Agenda item

Implementation of Universal Credit in Gateshead

Report of the Strategic Director, Corporate Resources


The Committee received a report and presentation with regards to the implementation of Universal Credit in Gateshead.


The Committee were advised that Universal Credit has been implemented in 2 phases in Gateshead.  In 2015 the “Live” service was introduced for single, non-householder, no children, new job seeker allowance claimants.  The rollout of “Full” service in October 2017 was for new claims and change of circumstances.  All Universal Credit claims are made via an online application resulting in a single household payment paid monthly in arrears.


The support the implementation of Universal Credit, the Council agreed a Delivery Partnership Agreement with DWP up to 31 March 2019 to provide Universal Support, which mainly included assisted digital support and personal budgeting support.  With effect from 1 April 2019, Citizens Advice has become responsible and is funded by DWP for “Help to Claim” support.  This is only to assist claimants with their on line claim to the first payment stage.  Citizens Advice has not been funded for Personal budgeting support.


The Committee heard from Dr Mandy Cheetham with regards to the research she had undertaken in partnership with Newcastle University. The research used qualitative methods and the team undertook interviews with Universal Credit claimants living in Gateshead (22), Newcastle (10) and South Tyneside (1).  Interviews also took place with staff working in Gateshead in Housing (4), the Local Authority (11) and VCS Orgs (22).


The Aims of Universal Credit were to simplify the benefits system, make work pay, reduce fraud and error and encourage people into work.


Some of the issues identified by claimants are as follows:


·         Online claims process

·         5 week assessment period difficult to manage/delays

·         Advance payments

·         Incorrect awards

·         Monthly payments

·         Deductions (leaving people in hardship and destitution)

·         Resolving issues difficult (passing people from pillar to post)

·         Appeals process overlong

·         Increased debt / borrowing (reliance on friends and family)

·         Impact on claimant’s physical / mental / social / financial health / housing security / employment prospects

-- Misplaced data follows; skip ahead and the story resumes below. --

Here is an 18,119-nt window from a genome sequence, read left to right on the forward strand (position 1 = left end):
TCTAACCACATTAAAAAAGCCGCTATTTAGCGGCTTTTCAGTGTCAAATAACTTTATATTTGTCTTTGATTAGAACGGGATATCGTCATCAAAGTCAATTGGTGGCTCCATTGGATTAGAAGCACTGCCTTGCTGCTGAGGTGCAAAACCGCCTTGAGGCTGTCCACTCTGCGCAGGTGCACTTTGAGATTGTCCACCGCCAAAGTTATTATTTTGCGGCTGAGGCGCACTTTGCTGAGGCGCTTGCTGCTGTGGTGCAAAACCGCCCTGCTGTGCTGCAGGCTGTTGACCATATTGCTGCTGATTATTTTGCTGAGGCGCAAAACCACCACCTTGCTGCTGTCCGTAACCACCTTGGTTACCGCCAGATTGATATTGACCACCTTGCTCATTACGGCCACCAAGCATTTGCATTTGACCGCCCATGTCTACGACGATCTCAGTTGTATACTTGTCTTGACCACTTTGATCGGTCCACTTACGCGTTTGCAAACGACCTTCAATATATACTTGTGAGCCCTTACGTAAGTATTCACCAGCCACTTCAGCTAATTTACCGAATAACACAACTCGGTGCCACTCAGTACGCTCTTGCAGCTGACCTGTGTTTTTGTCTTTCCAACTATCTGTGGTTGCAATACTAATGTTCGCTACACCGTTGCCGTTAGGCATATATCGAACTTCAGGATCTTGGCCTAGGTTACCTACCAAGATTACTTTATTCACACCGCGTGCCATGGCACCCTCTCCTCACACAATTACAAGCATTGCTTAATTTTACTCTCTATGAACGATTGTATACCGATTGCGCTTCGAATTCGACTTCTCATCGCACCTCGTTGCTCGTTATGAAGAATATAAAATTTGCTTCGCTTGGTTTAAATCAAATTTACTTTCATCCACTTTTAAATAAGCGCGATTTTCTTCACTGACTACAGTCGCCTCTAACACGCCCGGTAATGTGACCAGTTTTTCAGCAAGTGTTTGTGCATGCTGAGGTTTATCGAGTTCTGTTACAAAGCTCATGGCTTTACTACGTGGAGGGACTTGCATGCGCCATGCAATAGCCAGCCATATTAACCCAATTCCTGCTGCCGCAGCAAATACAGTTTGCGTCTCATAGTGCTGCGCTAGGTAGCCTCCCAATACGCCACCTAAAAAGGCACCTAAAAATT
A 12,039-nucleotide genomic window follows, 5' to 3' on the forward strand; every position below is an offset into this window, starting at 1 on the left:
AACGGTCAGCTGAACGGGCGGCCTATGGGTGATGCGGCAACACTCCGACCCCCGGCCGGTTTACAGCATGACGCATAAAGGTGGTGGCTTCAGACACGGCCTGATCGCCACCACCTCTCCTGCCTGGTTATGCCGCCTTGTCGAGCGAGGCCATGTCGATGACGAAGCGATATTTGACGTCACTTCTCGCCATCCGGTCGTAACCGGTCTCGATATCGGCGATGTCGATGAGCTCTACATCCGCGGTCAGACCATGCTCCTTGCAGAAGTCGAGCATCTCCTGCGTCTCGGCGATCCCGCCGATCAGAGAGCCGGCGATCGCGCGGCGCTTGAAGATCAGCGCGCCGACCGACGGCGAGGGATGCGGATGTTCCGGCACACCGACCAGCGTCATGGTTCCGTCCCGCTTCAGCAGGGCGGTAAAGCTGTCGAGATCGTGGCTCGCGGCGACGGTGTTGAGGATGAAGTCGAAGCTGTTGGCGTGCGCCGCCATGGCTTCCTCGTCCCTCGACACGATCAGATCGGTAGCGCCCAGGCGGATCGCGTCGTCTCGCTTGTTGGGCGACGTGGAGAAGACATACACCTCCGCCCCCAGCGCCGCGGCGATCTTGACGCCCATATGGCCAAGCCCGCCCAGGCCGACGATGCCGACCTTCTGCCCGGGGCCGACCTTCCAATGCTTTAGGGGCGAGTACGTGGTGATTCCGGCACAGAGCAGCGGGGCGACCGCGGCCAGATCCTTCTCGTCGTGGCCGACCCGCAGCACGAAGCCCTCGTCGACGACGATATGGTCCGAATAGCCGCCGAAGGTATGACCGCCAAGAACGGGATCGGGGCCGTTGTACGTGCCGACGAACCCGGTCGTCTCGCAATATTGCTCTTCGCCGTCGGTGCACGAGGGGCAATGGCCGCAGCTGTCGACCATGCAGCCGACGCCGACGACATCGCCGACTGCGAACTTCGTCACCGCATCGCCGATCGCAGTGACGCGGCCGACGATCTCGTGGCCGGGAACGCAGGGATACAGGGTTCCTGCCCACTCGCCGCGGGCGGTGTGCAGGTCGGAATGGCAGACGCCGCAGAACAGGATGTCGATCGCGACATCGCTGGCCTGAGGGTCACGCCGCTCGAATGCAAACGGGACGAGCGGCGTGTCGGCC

Some of the comments from staff include:


·         If you wanted to devise a system that discriminated against people with learning disabilities, this would be it … it absolutely particularly discriminates against people with mental health problems and people with learning disabilities

·         If you’re not au fait with a computer, it can be really a bit daunting

·         The impact has been horrendous


Its hitting people that can least afford it the hardest with an increased risk of rent arrears, risk of eviction, effects of sanctions, increased hardship / debt/fuel and food insecurity, embarrassment and shame, cumulative impact of welfare reform, deteriorating mental and physical health, anxiety, stress and stigma, relationships with family and friends, social isolation, increased demands on wider LA/VCS services, staff burnout.


A comment which came through the research with regards to the pressure on the NHS, for example a sanction saves DWP £1000, is there potential to cost the NHS £10,000 as the sanction leads to a hospital admission.


Staff feel like there is no compassion, no mercy, nothing, staff also feel like they are punishing people and it is as if you are benefits you don’t deserve a quality of life.  It also seems that people telling staff that they want to kill themselves will have an impact on the staff’s mental health and wellbeing.


Recommendations within the report were highlighted as follows:


·         Halt Universal Credit roll out

·         Monitor and review effects before managed migration

·         Update equality impact assessment

·         Implement recommendations from VCS/UN

·         Monitor wider costs / impact on public spending

·         Develop and integrated poverty reduction strategy

·         Challenge stigma and discrimination

·         Build local partnerships

·         Support the VCS

·         Lobby for change / adequate resources

·         Use learning


It was queried if the research show that where Universal Credit has been rolled out that there is an increase in the use of foodbanks.  It was noted that there has been an increase in the use of foodbanks in Gateshead.


It was noted that it had been calculated that a person applying for Universal Credit would need £1000 in savings to get through the minimum of 5 weeks it takes to have their application considered, it was noted that most people would not have £1000 of savings.


It was queried about how open staff were when it came to talking about the impract on their own mental health and whether we are seeing staff suffering.  It was noted that staff did talk about how difficult it was for them seeing the suffering Universal Credit was causing is emotional.  It was also noted that staff working part time with young children may also be impacted upon.


RESOLVED – That the information contained within the report and presentation be noted.






Supporting documents: